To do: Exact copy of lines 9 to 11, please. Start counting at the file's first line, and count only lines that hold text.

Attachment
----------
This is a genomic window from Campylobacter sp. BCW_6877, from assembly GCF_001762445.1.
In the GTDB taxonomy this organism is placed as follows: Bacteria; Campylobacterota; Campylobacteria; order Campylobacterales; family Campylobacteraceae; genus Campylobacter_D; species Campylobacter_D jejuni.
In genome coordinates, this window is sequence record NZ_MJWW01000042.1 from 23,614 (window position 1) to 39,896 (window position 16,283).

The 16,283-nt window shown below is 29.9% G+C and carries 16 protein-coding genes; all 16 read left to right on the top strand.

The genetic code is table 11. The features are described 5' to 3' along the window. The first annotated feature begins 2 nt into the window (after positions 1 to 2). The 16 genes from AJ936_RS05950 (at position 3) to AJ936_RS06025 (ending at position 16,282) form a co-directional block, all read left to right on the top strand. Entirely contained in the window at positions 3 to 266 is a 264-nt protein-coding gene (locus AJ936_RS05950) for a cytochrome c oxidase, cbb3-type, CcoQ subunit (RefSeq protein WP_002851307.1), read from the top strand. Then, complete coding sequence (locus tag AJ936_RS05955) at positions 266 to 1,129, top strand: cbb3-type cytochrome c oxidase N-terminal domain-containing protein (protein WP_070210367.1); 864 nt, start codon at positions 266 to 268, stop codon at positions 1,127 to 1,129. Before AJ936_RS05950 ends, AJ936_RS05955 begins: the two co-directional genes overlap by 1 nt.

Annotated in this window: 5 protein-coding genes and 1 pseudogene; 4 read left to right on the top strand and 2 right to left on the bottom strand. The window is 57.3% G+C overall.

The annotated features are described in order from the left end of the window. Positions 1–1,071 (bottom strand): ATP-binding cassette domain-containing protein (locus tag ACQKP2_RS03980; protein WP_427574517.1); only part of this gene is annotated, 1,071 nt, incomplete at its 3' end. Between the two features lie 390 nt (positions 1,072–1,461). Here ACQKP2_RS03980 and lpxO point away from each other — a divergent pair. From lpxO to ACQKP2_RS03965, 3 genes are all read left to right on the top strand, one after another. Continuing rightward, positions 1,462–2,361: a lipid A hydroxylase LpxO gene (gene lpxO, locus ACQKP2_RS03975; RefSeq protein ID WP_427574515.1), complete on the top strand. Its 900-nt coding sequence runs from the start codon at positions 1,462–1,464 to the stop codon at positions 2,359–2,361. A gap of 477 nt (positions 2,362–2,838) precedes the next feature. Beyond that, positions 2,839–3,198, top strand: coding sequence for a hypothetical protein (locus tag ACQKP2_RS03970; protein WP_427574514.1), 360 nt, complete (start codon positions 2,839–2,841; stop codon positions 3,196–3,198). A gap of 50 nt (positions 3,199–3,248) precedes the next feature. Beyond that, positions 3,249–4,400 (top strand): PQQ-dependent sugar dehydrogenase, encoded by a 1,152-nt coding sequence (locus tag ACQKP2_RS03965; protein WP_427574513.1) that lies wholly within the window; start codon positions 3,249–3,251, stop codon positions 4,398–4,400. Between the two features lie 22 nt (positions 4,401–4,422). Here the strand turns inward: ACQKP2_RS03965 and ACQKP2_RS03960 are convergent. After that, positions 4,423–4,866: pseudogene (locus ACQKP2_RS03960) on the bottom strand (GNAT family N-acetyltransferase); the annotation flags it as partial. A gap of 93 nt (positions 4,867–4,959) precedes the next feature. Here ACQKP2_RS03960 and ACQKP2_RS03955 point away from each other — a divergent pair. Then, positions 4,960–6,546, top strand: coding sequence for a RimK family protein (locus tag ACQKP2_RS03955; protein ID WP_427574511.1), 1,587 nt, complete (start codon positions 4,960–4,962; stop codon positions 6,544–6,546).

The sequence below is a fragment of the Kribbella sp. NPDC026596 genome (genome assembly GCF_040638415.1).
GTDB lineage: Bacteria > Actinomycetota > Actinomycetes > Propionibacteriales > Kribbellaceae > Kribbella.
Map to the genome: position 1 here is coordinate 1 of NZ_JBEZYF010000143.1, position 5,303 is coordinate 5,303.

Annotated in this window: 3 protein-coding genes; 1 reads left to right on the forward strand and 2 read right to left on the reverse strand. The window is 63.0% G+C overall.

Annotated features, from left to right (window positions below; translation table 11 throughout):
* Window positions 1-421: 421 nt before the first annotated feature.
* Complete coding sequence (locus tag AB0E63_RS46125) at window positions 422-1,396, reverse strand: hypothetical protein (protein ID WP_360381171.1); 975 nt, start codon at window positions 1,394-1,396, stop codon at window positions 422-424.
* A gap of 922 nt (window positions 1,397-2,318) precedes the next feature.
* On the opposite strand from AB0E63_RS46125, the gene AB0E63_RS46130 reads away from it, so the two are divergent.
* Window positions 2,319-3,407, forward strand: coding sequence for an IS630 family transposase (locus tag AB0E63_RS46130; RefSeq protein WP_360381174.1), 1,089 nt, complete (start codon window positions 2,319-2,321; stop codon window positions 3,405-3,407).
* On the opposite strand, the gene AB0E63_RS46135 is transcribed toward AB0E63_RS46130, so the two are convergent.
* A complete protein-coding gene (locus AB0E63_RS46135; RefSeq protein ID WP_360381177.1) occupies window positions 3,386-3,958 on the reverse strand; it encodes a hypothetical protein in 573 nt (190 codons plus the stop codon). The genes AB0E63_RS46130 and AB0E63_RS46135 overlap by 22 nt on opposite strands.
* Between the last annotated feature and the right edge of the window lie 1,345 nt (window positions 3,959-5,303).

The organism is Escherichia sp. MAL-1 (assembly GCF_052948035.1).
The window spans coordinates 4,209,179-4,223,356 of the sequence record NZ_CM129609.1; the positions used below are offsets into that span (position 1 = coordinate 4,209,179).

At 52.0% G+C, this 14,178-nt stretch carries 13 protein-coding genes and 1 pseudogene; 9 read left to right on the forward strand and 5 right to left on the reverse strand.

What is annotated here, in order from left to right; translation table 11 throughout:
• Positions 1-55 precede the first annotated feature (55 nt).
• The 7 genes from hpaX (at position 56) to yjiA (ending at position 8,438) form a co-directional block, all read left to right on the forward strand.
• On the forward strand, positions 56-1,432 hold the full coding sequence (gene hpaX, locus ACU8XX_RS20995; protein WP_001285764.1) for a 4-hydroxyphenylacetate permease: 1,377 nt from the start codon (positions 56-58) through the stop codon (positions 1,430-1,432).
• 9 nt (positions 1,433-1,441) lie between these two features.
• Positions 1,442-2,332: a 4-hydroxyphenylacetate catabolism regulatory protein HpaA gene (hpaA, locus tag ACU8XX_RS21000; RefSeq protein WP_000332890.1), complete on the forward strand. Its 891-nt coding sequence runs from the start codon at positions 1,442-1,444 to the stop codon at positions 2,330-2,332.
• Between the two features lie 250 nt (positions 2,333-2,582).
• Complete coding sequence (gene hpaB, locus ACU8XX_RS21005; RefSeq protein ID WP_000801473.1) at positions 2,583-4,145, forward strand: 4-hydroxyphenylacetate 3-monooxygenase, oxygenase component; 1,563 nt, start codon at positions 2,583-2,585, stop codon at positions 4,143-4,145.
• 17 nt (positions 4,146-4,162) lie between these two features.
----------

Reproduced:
GTDB lineage: Bacteria > Actinomycetota > Actinomycetes > Propionibacteriales > Kribbellaceae > Kribbella.
Map to the genome: position 1 here is coordinate 1 of NZ_JBEZYF010000143.1, position 5,303 is coordinate 5,303.

Annotated in this window: 3 protein-coding genes; 1 reads left to right on the forward strand and 2 read right to left on the reverse strand. The window is 63.0% G+C overall.